Most Democrats who want to win the White House have all but fetishized small-dollar donors.
Enthusiastic supporters who contribute $20 here or $50 there offer candidates grassroots street cred during a presidential primary season in which corporate money and tony fundraisers have become decidedly unfashionable.
But campaigns burn through millions of dollars. Trendy or not, Democratic presidential candidates still need big money to pay bills. Enter “bundlers” — often ultra-wealthy, well-connected political fundraisers — who collect checks from friends and associates and present the loot to a presidential hopeful in a tidy five-, six- or seven-figure “bundle.”
Presidential candidates are under no legal obligation to reveal the identities or activities of these bundlers, unless they’re federally registered lobbyists who bundle at least $18,700 — and most are not.
Nevertheless, most Democratic presidential candidates running today say they want to limit the influence of money in politics. Many tout their rejection of contributions from corporate political action committees. Other scourges include “dark money” — secret political cash that can’t be traced to a root source — and super PACs, which are political committees that may raise and spend unlimited amounts of money to advocate for or against candidates.
In the past, many presidential candidates, including Republicans George W. Bush and John McCain and Democrats Barack Obama and Hillary Clinton, voluntarily revealed at least some bundlers. And earlier this month, 16 organizations of varying political ideologies jointly demanded presidential candidates release bundler information.
The Center for Public Integrity asked all major 2020 presidential candidates the same questions about their bundlers:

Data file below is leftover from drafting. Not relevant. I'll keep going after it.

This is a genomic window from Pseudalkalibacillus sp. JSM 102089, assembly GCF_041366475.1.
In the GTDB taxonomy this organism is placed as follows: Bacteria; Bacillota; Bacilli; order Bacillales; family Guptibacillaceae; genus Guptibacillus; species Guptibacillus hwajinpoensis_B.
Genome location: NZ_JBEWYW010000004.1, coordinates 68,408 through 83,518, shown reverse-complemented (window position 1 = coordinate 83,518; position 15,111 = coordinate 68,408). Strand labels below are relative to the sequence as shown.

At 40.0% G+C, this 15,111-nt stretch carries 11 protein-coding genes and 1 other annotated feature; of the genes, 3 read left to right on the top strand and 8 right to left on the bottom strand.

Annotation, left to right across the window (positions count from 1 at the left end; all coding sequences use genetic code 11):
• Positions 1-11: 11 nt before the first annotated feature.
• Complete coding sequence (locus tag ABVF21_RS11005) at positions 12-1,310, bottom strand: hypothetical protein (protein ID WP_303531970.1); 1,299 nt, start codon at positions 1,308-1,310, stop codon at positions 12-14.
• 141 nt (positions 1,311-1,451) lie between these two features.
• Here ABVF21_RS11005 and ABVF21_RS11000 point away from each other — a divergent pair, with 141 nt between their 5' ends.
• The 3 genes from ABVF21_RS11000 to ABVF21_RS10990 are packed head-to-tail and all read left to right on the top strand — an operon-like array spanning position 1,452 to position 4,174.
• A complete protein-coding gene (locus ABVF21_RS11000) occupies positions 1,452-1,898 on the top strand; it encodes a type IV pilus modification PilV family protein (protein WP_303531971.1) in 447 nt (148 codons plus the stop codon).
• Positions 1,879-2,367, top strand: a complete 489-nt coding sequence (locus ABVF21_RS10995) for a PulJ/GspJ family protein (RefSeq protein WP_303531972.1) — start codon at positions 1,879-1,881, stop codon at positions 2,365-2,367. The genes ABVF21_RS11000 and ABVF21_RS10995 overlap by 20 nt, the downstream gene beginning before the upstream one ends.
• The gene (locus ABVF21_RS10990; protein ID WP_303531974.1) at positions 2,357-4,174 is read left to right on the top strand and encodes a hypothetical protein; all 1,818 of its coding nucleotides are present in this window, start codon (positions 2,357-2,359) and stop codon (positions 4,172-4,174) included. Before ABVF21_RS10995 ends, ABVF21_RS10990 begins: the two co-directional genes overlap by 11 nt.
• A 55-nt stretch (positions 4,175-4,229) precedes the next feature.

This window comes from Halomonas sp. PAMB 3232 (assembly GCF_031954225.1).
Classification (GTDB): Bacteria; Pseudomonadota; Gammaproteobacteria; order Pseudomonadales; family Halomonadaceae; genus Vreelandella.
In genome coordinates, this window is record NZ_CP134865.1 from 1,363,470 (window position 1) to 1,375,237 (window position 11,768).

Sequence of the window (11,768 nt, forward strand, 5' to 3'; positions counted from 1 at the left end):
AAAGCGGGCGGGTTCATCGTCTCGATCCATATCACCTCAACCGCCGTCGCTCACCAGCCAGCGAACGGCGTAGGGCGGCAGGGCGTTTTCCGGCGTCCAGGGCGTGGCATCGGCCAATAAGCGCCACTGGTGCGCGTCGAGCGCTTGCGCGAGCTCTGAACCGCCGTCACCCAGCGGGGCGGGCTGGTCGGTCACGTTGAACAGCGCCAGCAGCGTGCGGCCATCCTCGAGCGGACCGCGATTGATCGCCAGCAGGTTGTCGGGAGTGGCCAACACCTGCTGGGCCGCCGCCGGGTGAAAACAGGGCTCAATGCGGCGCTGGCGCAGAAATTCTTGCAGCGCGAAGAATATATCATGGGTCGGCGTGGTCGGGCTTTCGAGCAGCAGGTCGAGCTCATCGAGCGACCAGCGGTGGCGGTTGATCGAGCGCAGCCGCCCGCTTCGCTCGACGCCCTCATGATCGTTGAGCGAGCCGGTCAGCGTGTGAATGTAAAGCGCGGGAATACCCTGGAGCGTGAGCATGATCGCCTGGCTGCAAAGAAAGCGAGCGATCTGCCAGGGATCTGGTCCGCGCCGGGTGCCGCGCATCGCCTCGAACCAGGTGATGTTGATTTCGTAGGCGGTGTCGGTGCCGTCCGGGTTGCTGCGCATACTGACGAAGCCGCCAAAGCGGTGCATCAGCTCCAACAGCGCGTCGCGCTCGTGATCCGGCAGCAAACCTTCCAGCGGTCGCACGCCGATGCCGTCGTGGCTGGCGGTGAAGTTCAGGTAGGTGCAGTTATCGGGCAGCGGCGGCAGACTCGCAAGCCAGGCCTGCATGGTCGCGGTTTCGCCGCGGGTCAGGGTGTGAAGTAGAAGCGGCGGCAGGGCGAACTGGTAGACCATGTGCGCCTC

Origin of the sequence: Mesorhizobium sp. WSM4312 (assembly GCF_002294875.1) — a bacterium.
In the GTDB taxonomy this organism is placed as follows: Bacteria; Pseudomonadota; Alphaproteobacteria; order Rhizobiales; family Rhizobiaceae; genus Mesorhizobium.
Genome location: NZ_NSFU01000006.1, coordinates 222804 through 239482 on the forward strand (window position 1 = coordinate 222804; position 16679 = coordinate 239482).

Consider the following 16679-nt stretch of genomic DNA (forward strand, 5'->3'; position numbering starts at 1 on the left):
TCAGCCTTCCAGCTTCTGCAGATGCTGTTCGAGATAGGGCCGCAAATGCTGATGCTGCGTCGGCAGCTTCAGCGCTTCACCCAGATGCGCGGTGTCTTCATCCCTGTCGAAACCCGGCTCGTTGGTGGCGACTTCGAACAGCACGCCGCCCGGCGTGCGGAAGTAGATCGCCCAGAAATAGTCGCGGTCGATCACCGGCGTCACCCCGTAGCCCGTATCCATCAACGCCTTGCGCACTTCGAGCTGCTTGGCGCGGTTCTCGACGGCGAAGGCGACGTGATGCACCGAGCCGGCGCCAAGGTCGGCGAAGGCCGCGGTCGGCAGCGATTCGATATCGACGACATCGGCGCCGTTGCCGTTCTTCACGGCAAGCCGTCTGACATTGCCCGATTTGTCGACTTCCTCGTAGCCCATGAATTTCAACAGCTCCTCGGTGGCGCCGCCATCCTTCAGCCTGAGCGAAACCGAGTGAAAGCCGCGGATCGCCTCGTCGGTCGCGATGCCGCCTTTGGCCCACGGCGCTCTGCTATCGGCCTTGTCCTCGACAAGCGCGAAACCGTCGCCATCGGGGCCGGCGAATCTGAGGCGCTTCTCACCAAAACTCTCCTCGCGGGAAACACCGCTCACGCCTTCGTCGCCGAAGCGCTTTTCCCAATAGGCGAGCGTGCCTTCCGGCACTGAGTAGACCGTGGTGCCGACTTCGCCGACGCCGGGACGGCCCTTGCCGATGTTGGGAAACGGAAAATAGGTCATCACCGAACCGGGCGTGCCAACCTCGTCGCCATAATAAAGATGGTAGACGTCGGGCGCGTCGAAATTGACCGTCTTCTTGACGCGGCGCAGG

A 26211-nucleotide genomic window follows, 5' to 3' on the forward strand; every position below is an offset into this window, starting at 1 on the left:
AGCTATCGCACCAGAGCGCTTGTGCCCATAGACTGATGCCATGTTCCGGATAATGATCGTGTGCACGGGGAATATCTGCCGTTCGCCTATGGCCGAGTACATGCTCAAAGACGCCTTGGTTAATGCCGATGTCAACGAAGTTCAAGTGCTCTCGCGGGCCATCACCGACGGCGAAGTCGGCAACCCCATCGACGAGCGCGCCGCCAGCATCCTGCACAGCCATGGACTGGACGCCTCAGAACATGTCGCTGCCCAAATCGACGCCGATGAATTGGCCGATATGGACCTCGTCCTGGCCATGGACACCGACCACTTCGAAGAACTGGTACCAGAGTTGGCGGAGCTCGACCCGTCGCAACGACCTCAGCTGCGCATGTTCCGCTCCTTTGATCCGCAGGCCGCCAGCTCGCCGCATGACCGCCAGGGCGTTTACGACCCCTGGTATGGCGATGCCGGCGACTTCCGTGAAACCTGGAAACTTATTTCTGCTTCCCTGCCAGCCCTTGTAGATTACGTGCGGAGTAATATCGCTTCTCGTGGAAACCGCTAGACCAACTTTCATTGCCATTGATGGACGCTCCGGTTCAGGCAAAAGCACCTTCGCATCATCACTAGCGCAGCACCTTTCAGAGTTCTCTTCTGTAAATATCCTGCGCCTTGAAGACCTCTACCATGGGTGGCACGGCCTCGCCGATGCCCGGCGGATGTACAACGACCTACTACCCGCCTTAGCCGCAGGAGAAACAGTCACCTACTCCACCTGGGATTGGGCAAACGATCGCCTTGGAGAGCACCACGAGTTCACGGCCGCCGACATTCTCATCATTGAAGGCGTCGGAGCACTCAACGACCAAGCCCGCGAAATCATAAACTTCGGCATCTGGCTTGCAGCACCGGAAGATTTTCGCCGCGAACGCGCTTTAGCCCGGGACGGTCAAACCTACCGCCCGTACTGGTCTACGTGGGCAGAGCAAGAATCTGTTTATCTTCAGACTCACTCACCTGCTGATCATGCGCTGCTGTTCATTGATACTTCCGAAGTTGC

- Do you plan to publicly disclose the identities of all campaign bundlers?
- If so, how frequently will you disclose them, and what details will you provide about the money they bundle?
Answers varied greatly.
The campaigns of the following presidential candidates did not respond to repeated requests for comment:
- President Donald Trump
- Sen. Elizabeth Warren of Massachusetts
- Sen. Cory Booker of New Jersey
- Sen. Kirsten Gillibrand of New York
- Gov. Jay Inslee of Washington
- Rep. Tim Ryan of Ohio
- Former Housing and Urban Development Secretary Julián Castro
- Former Rep. John Delaney of Maryland
- Former Gov. John Hickenlooper of Colorado
- Mayor Wayne Messam of Miramar, Florida
- Former Gov. Bill Weld of Massachusetts
As for the candidates who would discuss their bundling practices, here’s what they said:
Sen. Kamala Harris of California: Harris will release bundlers’ names and where they live, spokesman Ian Sams said. “It will be a list of anyone who has raised more than $25,000 for the campaign and it’ll be published on our campaign website,” he said. Politico last week reported that Harris has so far attracted more support from Democrats who bundled money for Clinton and Obama than any other presidential candidate.
Sen. Bernie Sanders of Vermont: The Sanders campaign says it’s a bundler-free zone. For now. “We have not used bundlers, as you’ve defined them here, thus far, and at this time do not plan to use them,” Sanders spokeswoman Sarah Ford said.
Sen. Amy Klobuchar of Minnesota: In a statement, Klobuchar’s campaign said it plans “to disclose bundlers, but we will be making more decisions with specifics in the coming weeks and months.”
Rep. Eric Swalwell of California: In an email, Swalwell said he “will publicly disclose, on a quarterly basis, the identities and bundling dollar figures of any campaign bundlers.” Swalwell’s campaign added that Swalwell doesn’t yet have any campaign bundlers but would publicly disclose the identities — including name, employers and occupation — of anyone who raised $50,000 or more during the Democratic presidential primary.